Supporters of commuter rail in NH not giving up, despite funding cut

Rail Crossing

Union Leader – NASHUA – One week after the Senate voted against restoring funding for the New Hampshire Capitol Corridor rail expansion projet, supporters say they are planning the next phase of their efforts.

“I have been working on this project since 2007. We have jumped over some major, major hurdles to move the project forward, so we are not giving up,” said Michael Izbicki, chairman of the New Hampshire Rail Transit Authority.

Elected officials voted not to move forward with the project development phase of the Capitol Corridor rail project, opting not to include $4 million in federal funds into the state’s Ten-Year Transportation Improvement Plan.

Izbicki said there are still alternatives being explored, specifically public private partnerships allowing private entities to work with public authorities to help provide financing for the rail project. The federal funds may also have an opportunity to be included in the next capital budget, he explained.

“You say we can’t have it, and we want it even more,” said Izbicki, who believes that rail will become a major campaign issue in the coming months. Rail, he stressed, is just one piece of the overall transportation needs in the state.

“Recent polling indicates 74 percent of our state supports this project. Businesses across the state support it,” Tracy Hatch, president of the Greater Nashua Chamber of Commerce, said in a statement. “We all deserve to have our state leaders see and understand the results of the detailed plan before they take a position on an issue that has such a critical impact on our future.”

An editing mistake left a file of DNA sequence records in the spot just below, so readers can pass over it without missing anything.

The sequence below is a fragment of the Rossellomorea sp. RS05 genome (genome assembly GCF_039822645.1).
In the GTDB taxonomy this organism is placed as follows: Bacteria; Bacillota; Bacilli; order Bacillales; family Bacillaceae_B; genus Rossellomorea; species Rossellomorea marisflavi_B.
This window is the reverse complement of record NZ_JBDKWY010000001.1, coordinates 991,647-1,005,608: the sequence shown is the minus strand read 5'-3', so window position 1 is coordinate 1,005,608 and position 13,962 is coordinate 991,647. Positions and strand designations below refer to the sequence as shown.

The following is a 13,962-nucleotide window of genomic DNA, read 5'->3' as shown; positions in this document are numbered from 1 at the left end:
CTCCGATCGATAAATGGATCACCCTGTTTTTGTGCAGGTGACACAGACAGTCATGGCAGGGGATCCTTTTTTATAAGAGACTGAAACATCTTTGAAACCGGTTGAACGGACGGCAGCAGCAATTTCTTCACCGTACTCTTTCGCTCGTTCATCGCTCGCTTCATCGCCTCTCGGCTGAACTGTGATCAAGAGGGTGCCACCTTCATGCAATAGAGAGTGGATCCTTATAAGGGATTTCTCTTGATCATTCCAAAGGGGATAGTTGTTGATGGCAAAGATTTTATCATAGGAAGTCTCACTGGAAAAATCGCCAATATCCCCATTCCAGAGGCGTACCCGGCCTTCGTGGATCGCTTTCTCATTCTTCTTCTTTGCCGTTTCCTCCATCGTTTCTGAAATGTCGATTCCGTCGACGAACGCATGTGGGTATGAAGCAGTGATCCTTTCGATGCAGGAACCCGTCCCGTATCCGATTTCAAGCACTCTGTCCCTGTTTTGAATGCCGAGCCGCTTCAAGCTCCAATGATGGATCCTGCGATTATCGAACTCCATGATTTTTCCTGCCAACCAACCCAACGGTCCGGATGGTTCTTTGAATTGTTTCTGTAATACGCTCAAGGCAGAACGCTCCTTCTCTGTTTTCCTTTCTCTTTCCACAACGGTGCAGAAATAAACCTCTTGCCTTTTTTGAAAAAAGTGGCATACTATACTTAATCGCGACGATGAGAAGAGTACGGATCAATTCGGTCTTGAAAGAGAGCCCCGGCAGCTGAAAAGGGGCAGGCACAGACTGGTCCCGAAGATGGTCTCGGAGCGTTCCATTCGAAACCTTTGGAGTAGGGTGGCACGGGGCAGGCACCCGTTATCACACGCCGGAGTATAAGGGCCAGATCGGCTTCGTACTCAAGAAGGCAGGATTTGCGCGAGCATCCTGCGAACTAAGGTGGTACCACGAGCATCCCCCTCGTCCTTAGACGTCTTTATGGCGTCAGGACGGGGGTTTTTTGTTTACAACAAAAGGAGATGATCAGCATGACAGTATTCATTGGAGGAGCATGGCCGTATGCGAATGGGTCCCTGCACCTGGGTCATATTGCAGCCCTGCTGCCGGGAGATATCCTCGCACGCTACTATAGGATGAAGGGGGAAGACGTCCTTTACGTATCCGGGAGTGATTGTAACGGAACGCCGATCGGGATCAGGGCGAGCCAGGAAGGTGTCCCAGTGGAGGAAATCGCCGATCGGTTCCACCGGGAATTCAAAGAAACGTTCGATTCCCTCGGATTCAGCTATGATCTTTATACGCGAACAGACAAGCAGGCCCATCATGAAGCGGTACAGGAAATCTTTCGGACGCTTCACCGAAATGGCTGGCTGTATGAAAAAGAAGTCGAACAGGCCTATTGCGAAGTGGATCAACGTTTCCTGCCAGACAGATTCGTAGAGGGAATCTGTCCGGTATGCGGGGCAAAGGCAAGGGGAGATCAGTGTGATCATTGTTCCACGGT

Others say these efforts are misguided and work needs to start on anticipating new forms of transportation.

“Trains are a thing of the past. Rail doesn’t matter anymore – it is irrelevant,” said Nashua Alderman-at-Large Dan Moriarty.

Instead of investing $250 million into making rail happen, he suggested spending less than half of that amount on autonomous vehicles and infrastructure.

“The train is just way too expensive,” said Moriarty, maintaining that the future of public transportation is self-driving cars, or carbots – vehicles that navigate without a human pilot.

General Motors, Google and Tesla are fighting to get the market share for this, according to Moriarty, adding New Hampshire could lead the country in the rise of autonomous vehicles.

“We don’t need to worry or be sad that the money was not put in the budget for commuter rail. Rail is not going to be necessary,” he stressed.